And he asks:

Should "science triumph over personal ideologies?"

Doyle's answer would be a resounding "Yes!"

So let us take a closer look at what Doyle is really saying. "Religion, politics, and personal ideolgies" is really just inflammatory language. There are people of all religions that support embryonic stem cell research and atheists who do not. There are Republicans that support embryonic stem cell research and Democrats who do not. And there are lots of people with "personal ideolgies" that think embryo-destructive research is fine. Doyle is one of them.

What Doyle is really saying is that science should trump any "religion, politics, and personal ideolgies" that dare to limit therapeutic cloning and embryonic stem cell research. Doyle thinks science should not be detered by those who have qualms about the ethics of the research. He believes science should only be held accountable to those who want it to go forward regardless of how many human embryos are created or destroyed.

Because science has no internal way to decide on ethical issues, it needs philosophy, history, theology and the law to be it's moral compass. Nothing is quite as scary to me than the idea of science with no ethical constraints. Science without guidance from such scientifically distasteful things as "religion, politics, and personal ideolgies" is a horror I never want to witness.

So what Doyle means when he says he wants science over "religion, politics, and personal ideolgies" is that he wants science over ethical restraints. Science over ethics.

No thank-you Governor Doyle.

Junk study influencing vote in Michigan on embyro-destructive research [Mary Meets Dolly]

Posted: 23 Sep 2008 12:01 PM CDT

This November, Michigan is voting on Prop 2. which would allow for the destruction of embryos for research. A new "study" convienently released says that voting for Prop 2 would, among other things, save the state $80 million dollars and provide relief for 770,000 Michigan residents. From the
Traverse City Record-Eagle:

A recent study on the benefits of in-state embryonic stem cell research is fueling new debate over Proposition 2 on the state's November election ballot....

The study by Wayne State University economics Professor Allen Goodman concludes that lifting the ban could save the state tens of millions of dollars annually, create biotech jobs and provide relief for 770,000 Michigan residents with spinal injuries, Parkinson's disease and a slew of other debilitating illnesses.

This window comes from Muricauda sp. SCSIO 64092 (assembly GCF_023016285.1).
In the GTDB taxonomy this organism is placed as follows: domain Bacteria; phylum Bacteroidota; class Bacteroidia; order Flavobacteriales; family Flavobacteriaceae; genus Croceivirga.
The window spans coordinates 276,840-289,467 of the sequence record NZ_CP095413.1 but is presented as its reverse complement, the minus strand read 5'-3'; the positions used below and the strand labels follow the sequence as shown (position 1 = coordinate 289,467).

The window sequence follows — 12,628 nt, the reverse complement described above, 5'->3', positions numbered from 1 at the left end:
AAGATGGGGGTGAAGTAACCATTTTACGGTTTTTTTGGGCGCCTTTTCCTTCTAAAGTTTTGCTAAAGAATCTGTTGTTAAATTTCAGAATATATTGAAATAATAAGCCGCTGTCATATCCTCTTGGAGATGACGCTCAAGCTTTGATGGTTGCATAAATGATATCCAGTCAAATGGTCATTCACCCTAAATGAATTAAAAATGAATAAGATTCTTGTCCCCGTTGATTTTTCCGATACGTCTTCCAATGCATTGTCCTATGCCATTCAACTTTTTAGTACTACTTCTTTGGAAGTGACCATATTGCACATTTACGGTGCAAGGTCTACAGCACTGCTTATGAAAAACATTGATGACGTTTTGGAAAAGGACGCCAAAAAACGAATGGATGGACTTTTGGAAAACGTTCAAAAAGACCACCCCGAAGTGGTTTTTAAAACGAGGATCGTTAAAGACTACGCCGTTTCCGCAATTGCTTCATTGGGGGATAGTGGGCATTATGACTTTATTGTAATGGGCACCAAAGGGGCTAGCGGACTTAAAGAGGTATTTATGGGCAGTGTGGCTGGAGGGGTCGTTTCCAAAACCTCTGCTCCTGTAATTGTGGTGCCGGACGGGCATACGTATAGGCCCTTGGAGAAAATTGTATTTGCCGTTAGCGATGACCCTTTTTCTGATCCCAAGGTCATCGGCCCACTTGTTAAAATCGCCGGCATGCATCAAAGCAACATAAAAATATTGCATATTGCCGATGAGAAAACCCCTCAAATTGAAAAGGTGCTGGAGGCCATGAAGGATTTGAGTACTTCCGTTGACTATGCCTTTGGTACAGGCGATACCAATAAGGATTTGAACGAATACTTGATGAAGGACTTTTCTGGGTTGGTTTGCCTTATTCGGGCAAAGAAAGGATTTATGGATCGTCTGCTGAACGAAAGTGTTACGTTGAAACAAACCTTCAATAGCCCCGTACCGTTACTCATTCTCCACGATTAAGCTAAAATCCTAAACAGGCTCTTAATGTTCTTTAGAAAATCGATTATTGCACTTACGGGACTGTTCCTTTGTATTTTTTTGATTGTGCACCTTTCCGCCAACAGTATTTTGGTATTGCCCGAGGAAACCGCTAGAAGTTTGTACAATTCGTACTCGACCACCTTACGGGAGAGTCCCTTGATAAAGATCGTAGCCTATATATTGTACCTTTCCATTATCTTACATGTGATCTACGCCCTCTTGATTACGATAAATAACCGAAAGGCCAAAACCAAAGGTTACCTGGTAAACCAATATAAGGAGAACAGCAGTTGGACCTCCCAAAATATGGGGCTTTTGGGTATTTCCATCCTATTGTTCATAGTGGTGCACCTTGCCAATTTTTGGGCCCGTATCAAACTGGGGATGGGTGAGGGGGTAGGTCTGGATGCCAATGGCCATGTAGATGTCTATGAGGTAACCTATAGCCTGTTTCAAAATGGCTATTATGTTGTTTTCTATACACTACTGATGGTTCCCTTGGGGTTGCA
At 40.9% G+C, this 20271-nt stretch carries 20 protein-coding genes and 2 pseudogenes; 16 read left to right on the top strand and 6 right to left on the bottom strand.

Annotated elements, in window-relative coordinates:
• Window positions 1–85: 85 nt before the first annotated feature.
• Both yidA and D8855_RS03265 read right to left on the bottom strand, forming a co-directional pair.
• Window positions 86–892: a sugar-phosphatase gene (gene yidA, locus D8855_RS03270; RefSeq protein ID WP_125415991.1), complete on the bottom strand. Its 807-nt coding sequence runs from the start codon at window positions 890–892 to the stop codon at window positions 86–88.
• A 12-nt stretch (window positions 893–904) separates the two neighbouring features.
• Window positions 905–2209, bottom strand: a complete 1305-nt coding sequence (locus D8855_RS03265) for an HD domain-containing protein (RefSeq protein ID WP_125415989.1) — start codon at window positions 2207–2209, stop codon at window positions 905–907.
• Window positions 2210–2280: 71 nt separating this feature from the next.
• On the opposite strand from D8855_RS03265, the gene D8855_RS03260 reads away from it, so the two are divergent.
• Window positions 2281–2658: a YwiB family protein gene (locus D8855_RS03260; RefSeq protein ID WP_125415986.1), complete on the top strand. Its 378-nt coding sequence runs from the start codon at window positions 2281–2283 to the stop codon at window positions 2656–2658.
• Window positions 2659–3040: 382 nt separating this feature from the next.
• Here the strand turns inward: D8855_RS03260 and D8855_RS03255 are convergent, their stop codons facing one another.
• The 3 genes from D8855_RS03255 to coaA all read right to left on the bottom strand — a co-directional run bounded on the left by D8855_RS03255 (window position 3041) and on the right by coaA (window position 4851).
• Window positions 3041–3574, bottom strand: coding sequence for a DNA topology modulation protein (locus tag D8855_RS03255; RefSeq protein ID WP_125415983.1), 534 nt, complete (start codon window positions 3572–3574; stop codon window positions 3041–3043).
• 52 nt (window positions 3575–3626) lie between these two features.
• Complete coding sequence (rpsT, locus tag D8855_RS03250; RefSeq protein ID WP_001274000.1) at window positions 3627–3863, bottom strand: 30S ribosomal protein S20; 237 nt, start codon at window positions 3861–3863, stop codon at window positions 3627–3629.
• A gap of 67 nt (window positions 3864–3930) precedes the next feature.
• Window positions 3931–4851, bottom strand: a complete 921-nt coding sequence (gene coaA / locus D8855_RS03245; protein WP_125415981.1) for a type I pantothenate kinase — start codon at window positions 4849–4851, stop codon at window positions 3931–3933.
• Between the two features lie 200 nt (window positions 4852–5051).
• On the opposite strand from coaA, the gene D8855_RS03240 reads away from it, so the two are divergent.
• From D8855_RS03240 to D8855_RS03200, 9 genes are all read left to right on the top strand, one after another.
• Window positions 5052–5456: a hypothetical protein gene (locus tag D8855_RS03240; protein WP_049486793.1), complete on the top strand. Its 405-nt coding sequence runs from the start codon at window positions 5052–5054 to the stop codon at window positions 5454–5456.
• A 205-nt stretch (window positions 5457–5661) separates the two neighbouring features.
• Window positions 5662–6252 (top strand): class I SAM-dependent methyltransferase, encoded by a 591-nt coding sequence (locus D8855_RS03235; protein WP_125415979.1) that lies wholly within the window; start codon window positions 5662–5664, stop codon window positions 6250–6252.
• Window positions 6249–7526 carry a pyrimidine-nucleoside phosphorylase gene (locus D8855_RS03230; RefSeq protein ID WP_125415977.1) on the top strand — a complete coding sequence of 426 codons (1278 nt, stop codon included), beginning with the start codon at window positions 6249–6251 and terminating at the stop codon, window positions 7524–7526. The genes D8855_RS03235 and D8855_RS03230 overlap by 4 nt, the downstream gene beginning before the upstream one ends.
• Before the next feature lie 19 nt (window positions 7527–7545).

The study attracted media attention and garnered praise from Michigan Citizens for Embryonic Stem Cell Research (MCSCR), a pro-embryonic stem cell research group that does not back specific ballots because its nonprofit status. MCSCR Executive Director Marcia Baum lauded the study for being an important educational resource for voters.

In Goodman's paper, he calculated Michigan would save $80 million per year by reducing health care costs by 1 percent. In theory, those savings would come about if Michigan repealed the ban, if in-state researchers then discovered cures to diseases including Lou Gehrig's, Parkinson's and Alzheimer's and if those cures were used to treat 770,000 ill Michigan residents. [my emphasis]

Those are some pretty big IFs. I am seriously wondering how anyone to come up with a study that speculates about anything regarding the impact of embryonic stem cell research. Embryonic stem cell treatments for patients don't even exist yet! This "study" sounds like smoke and mirrors to me. But I am not the only one:

But critics like Michael Craw, a political science professor at Michigan State University, challenge those findings.

"It's an unfair and certainly ambiguous analysis," Craw said. "It's really not supported by data."

Craw took issue with the how the study measured economic benefits, specifically on estimates that health costs would fall by 1 percent on a treatment that doesn't yet exist.

He said the 1 percent figure is misleading.

"It only sounds impressive because he applies 1 percent to a really big number," Craw said....

Ross Emmett, co-director of the Michigan Center for Innovation and Economic Prosperity, said he has no reason to doubt such research could create jobs. But he is skeptical of Goodman's analysis.

"I have a very hard time believing that the actual estimates are anything more than just a big guess," he said.

Even the author, Goodman said his numbers are questionable:

Goodman acknowledged critics may take issue with the estimates and that the economic gains could be smaller than predicted. Asked about the 1 percent figure, Goodman acknowledged it was somewhat "arbitrary."

I suggest the Michigan Citizens for Embryonic Stem Cell Research (MCSCR) "praise" a better study if there is one. And that maybe the point. If this is the best "study" forthcoming on the "benefits" of embryonic stem cell research, then that is pretty pathetic. Let us hope Michigan residents aren't fooled.